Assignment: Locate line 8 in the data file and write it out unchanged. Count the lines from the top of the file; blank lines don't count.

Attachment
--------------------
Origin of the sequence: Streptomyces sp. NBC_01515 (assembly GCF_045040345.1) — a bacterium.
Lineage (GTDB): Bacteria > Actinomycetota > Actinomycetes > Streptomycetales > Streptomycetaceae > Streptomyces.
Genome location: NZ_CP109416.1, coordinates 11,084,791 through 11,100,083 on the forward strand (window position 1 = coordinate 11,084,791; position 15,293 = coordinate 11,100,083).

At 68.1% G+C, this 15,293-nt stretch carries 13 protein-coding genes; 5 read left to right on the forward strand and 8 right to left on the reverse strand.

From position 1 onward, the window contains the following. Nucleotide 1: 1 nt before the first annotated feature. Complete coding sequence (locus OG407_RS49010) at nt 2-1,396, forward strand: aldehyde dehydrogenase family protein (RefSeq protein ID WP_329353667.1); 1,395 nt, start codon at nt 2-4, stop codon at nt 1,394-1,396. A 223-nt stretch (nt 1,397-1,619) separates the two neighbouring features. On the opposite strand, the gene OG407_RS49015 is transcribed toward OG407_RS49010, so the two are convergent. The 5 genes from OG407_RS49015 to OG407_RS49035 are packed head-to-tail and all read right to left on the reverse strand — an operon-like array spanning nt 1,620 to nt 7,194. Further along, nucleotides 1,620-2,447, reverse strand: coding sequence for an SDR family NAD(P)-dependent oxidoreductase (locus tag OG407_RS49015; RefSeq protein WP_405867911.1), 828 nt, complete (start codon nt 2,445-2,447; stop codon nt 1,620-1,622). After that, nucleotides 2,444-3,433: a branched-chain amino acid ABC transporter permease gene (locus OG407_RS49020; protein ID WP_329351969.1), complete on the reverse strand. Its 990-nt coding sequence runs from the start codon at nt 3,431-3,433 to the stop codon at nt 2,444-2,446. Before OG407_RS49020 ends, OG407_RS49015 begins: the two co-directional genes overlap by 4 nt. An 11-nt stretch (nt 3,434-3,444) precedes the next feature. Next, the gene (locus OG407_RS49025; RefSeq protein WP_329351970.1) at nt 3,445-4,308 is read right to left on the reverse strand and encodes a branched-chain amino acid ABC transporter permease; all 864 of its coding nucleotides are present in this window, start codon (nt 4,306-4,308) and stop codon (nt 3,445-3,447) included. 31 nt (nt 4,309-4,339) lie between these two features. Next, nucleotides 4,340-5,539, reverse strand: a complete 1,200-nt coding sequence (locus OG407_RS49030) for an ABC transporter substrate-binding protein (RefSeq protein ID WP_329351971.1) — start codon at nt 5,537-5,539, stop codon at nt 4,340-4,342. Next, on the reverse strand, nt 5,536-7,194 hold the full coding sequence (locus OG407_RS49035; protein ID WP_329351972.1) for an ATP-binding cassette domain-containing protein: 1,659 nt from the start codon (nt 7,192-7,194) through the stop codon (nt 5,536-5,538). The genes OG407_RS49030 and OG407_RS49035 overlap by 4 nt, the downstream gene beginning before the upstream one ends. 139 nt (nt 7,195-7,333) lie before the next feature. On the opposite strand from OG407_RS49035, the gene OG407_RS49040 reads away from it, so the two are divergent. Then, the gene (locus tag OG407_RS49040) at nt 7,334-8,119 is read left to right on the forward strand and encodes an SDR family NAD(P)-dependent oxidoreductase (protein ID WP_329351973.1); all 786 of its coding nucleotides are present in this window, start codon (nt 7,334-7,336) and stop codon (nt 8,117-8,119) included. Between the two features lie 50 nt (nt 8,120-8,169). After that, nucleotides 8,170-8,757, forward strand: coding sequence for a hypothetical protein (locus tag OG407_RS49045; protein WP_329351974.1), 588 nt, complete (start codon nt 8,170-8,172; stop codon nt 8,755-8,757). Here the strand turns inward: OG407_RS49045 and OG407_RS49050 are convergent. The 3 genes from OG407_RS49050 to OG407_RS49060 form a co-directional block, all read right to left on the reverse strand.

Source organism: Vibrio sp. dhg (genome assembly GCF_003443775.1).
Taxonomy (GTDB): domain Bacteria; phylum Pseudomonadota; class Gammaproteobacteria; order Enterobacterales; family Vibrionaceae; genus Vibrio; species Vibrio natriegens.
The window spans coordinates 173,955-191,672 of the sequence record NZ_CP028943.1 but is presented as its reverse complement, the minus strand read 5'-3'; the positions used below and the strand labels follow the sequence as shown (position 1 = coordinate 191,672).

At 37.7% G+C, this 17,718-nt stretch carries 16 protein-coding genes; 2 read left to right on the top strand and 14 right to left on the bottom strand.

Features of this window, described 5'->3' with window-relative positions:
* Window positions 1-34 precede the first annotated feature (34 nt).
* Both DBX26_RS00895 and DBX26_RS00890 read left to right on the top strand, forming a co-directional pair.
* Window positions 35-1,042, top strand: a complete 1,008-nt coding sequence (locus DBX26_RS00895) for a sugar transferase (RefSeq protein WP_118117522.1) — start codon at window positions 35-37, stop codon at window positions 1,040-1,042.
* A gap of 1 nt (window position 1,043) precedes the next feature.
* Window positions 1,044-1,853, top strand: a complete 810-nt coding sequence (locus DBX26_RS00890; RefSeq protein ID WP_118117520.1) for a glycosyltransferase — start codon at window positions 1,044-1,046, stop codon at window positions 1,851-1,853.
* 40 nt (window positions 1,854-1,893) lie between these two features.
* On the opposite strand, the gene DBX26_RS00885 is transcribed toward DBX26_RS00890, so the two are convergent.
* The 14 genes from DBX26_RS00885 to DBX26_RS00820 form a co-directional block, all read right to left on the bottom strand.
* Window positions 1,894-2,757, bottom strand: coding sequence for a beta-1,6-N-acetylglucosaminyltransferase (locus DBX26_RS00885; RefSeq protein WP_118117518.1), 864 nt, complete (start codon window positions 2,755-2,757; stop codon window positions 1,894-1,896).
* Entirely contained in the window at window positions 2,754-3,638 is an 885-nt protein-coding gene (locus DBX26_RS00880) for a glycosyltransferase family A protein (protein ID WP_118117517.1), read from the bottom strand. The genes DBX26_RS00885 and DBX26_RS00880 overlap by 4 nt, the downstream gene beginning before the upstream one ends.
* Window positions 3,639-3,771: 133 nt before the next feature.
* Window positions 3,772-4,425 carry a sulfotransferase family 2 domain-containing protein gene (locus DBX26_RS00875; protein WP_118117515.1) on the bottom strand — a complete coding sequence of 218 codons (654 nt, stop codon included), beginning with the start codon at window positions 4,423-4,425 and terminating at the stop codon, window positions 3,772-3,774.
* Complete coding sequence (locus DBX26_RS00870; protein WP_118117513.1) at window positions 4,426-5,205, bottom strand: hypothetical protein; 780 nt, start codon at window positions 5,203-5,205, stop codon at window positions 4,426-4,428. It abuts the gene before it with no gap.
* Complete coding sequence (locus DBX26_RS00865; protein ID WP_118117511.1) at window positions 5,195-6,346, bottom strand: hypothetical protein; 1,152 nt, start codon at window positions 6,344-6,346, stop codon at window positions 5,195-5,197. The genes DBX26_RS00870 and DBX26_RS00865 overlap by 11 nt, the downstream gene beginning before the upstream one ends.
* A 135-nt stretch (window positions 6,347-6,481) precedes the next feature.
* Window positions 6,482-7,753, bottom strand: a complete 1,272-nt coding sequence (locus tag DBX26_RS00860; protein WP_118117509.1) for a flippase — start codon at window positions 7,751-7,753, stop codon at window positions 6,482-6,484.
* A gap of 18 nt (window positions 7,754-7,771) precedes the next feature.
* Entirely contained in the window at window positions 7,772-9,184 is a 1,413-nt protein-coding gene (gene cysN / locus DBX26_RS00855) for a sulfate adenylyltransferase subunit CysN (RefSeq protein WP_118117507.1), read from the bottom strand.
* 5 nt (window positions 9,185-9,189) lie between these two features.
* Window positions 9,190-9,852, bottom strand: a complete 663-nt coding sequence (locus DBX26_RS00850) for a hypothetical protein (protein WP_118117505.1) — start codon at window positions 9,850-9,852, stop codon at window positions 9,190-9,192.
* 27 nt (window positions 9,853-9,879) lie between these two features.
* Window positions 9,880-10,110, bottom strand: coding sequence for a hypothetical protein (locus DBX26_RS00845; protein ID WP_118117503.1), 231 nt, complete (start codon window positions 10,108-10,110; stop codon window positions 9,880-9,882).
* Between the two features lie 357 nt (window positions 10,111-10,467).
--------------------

The window spans coordinates 173,955-191,672 of the sequence record NZ_CP028943.1 but is presented as its reverse complement, the minus strand read 5'-3'; the positions used below and the strand labels follow the sequence as shown (position 1 = coordinate 191,672).